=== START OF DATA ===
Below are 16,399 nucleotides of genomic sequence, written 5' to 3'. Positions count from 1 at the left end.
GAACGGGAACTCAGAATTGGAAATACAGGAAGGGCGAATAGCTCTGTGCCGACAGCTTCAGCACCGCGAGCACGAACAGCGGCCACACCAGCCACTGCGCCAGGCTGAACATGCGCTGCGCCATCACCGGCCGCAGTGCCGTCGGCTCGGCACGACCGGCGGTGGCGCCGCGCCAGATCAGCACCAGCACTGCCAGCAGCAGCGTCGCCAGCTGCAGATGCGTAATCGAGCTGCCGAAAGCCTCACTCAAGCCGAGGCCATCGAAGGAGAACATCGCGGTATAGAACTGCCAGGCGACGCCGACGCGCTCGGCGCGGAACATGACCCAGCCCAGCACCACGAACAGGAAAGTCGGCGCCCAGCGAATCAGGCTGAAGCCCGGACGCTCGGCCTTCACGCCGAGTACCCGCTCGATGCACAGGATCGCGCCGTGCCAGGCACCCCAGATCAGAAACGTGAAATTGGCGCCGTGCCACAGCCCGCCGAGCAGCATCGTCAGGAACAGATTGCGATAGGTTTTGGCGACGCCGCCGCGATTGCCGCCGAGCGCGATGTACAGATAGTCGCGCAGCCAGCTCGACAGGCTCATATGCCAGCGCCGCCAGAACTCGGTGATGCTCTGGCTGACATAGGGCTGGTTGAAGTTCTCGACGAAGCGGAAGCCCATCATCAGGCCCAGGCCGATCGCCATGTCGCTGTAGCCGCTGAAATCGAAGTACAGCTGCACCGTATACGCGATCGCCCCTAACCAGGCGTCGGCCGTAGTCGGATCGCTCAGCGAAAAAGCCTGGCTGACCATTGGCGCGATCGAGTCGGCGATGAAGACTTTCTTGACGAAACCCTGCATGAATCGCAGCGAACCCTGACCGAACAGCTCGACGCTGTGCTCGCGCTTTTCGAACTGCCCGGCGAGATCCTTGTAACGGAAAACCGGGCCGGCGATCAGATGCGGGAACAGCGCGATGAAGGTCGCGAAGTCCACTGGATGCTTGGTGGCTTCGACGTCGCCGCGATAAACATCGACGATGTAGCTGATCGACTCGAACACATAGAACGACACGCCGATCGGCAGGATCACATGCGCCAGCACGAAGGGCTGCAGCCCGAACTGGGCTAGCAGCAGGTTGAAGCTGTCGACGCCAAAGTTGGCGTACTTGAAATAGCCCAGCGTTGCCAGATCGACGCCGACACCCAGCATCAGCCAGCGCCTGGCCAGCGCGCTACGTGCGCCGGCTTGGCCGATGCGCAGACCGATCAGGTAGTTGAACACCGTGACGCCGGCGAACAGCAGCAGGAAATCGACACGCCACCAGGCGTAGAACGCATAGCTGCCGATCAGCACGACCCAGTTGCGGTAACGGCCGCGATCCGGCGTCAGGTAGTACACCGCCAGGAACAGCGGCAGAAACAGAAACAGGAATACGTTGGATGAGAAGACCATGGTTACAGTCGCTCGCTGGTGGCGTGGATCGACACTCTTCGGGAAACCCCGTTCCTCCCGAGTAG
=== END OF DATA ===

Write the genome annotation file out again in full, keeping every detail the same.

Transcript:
Below are 16,399 nucleotides of genomic sequence, written 5' to 3'. Positions count from 1 at the left end.
GAACGGGAACTCAGAATTGGAAATACAGGAAGGGCGAATAGCTCTGTGCCGACAGCTTCAGCACCGCGAGCACGAACAGCGGCCACACCAGCCACTGCGCCAGGCTGAACATGCGCTGCGCCATCACCGGCCGCAGTGCCGTCGGCTCGGCACGACCGGCGGTGGCGCCGCGCCAGATCAGCACCAGCACTGCCAGCAGCAGCGTCGCCAGCTGCAGATGCGTAATCGAGCTGCCGAAAGCCTCACTCAAGCCGAGGCCATCGAAGGAGAACATCGCGGTATAGAACTGCCAGGCGACGCCGACGCGCTCGGCGCGGAACATGACCCAGCCCAGCACCACGAACAGGAAAGTCGGCGCCCAGCGAATCAGGCTGAAGCCCGGACGCTCGGCCTTCACGCCGAGTACCCGCTCGATGCACAGGATCGCGCCGTGCCAGGCACCCCAGATCAGAAACGTGAAATTGGCGCCGTGCCACAGCCCGCCGAGCAGCATCGTCAGGAACAGATTGCGATAGGTTTTGGCGACGCCGCCGCGATTGCCGCCGAGCGCGATGTACAGATAGTCGCGCAGCCAGCTCGACAGGCTCATATGCCAGCGCCGCCAGAACTCGGTGATGCTCTGGCTGACATAGGGCTGGTTGAAGTTCTCGACGAAGCGGAAGCCCATCATCAGGCCCAGGCCGATCGCCATGTCGCTGTAGCCGCTGAAATCGAAGTACAGCTGCACCGTATACGCGATCGCCCCTAACCAGGCGTCGGCCGTAGTCGGATCGCTCAGCGAAAAAGCCTGGCTGACCATTGGCGCGATCGAGTCGGCGATGAAGACTTTCTTGACGAAACCCTGCATGAATCGCAGCGAACCCTGACCGAACAGCTCGACGCTGTGCTCGCGCTTTTCGAACTGCCCGGCGAGATCCTTGTAACGGAAAACCGGGCCGGCGATCAGATGCGGGAACAGCGCGATGAAGGTCGCGAAGTCCACTGGATGCTTGGTGGCTTCGACGTCGCCGCGATAAACATCGACGATGTAGCTGATCGACTCGAACACATAGAACGACACGCCGATCGGCAGGATCACATGCGCCAGCACGAAGGGCTGCAGCCCGAACTGGGCTAGCAGCAGGTTGAAGCTGTCGACGCCAAAGTTGGCGTACTTGAAATAGCCCAGCGTTGCCAGATCGACGCCGACACCCAGCATCAGCCAGCGCCTGGCCAGCGCGCTACGTGCGCCGGCTTGGCCGATGCGCAGACCGATCAGGTAGTTGAACACCGTGACGCCGGCGAACAGCAGCAGGAAATCGACACGCCACCAGGCGTAGAACGCATAGCTGCCGATCAGCACGACCCAGTTGCGGTAACGGCCGCGATCCGGCGTCAGGTAGTACACCGCCAGGAACAGCGGCAGAAACAGAAACAGGAATACGTTGGATGAGAAGACCATGGTTACAGTCGCTCGCTGGTGGCGTGGATCGACACTCTTCGGGAAACCCCGTTCCTCCCGAGTAG